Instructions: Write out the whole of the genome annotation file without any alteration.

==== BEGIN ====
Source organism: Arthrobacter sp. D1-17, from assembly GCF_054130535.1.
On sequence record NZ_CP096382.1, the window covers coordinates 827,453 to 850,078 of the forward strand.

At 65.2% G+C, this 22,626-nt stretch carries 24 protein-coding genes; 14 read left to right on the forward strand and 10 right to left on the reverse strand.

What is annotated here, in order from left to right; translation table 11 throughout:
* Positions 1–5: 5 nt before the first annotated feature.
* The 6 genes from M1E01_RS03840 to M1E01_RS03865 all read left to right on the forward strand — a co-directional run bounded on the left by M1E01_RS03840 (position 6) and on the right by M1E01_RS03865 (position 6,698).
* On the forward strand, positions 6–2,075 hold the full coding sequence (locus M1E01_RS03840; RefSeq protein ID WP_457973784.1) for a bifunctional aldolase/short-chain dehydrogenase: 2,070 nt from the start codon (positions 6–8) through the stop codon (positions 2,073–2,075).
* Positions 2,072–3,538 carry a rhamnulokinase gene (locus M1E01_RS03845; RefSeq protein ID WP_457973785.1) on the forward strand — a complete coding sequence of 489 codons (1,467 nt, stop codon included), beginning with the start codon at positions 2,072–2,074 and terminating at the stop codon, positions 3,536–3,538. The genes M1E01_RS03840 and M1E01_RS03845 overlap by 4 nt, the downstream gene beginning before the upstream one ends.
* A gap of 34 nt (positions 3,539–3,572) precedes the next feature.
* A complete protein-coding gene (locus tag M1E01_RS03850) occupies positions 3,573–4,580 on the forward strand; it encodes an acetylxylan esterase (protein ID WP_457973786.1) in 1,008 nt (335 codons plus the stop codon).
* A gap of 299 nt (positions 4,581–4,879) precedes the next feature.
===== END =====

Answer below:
Source organism: Arthrobacter sp. D1-17, from assembly GCF_054130535.1.
On sequence record NZ_CP096382.1, the window covers coordinates 827,453 to 850,078 of the forward strand.

At 65.2% G+C, this 22,626-nt stretch carries 24 protein-coding genes; 14 read left to right on the forward strand and 10 right to left on the reverse strand.

What is annotated here, in order from left to right; translation table 11 throughout:
* Positions 1–5: 5 nt before the first annotated feature.
* The 6 genes from M1E01_RS03840 to M1E01_RS03865 all read left to right on the forward strand — a co-directional run bounded on the left by M1E01_RS03840 (position 6) and on the right by M1E01_RS03865 (position 6,698).
* On the forward strand, positions 6–2,075 hold the full coding sequence (locus M1E01_RS03840; RefSeq protein ID WP_457973784.1) for a bifunctional aldolase/short-chain dehydrogenase: 2,070 nt from the start codon (positions 6–8) through the stop codon (positions 2,073–2,075).
* Positions 2,072–3,538 carry a rhamnulokinase gene (locus M1E01_RS03845; RefSeq protein ID WP_457973785.1) on the forward strand — a complete coding sequence of 489 codons (1,467 nt, stop codon included), beginning with the start codon at positions 2,072–2,074 and terminating at the stop codon, positions 3,536–3,538. The genes M1E01_RS03840 and M1E01_RS03845 overlap by 4 nt, the downstream gene beginning before the upstream one ends.
* A gap of 34 nt (positions 3,539–3,572) precedes the next feature.
* A complete protein-coding gene (locus tag M1E01_RS03850) occupies positions 3,573–4,580 on the forward strand; it encodes an acetylxylan esterase (protein ID WP_457973786.1) in 1,008 nt (335 codons plus the stop codon).
* A gap of 299 nt (positions 4,581–4,879) precedes the next feature.